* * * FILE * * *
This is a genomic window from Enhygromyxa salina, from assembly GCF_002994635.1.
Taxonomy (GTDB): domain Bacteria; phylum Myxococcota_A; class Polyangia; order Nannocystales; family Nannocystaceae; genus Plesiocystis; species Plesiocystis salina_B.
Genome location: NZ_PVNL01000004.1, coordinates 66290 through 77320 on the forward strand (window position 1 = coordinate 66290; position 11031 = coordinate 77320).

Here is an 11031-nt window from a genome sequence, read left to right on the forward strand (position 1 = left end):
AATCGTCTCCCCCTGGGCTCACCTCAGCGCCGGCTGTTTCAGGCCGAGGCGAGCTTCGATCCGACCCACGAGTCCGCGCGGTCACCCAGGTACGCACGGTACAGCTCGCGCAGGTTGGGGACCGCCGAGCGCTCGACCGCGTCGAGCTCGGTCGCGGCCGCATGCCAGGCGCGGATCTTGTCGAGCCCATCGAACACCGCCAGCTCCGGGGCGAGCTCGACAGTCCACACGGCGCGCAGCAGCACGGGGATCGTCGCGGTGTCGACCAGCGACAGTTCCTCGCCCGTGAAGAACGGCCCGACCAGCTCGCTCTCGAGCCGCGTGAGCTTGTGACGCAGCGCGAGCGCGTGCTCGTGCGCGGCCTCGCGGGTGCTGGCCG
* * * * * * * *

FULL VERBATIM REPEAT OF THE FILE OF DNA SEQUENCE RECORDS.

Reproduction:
This is a genomic window from Enhygromyxa salina, from assembly GCF_002994635.1.
Taxonomy (GTDB): domain Bacteria; phylum Myxococcota_A; class Polyangia; order Nannocystales; family Nannocystaceae; genus Plesiocystis; species Plesiocystis salina_B.
Genome location: NZ_PVNL01000004.1, coordinates 66290 through 77320 on the forward strand (window position 1 = coordinate 66290; position 11031 = coordinate 77320).

Here is an 11031-nt window from a genome sequence, read left to right on the forward strand (position 1 = left end):
AATCGTCTCCCCCTGGGCTCACCTCAGCGCCGGCTGTTTCAGGCCGAGGCGAGCTTCGATCCGACCCACGAGTCCGCGCGGTCACCCAGGTACGCACGGTACAGCTCGCGCAGGTTGGGGACCGCCGAGCGCTCGACCGCGTCGAGCTCGGTCGCGGCCGCATGCCAGGCGCGGATCTTGTCGAGCCCATCGAACACCGCCAGCTCCGGGGCGAGCTCGACAGTCCACACGGCGCGCAGCAGCACGGGGATCGTCGCGGTGTCGACCAGCGACAGTTCCTCGCCCGTGAAGAACGGCCCGACCAGCTCGCTCTCGAGCCGCGTGAGCTTGTGACGCAGCGCGAGCGCGTGCTCGTGCGCGGCCTCGCGGGTGCTGGCCG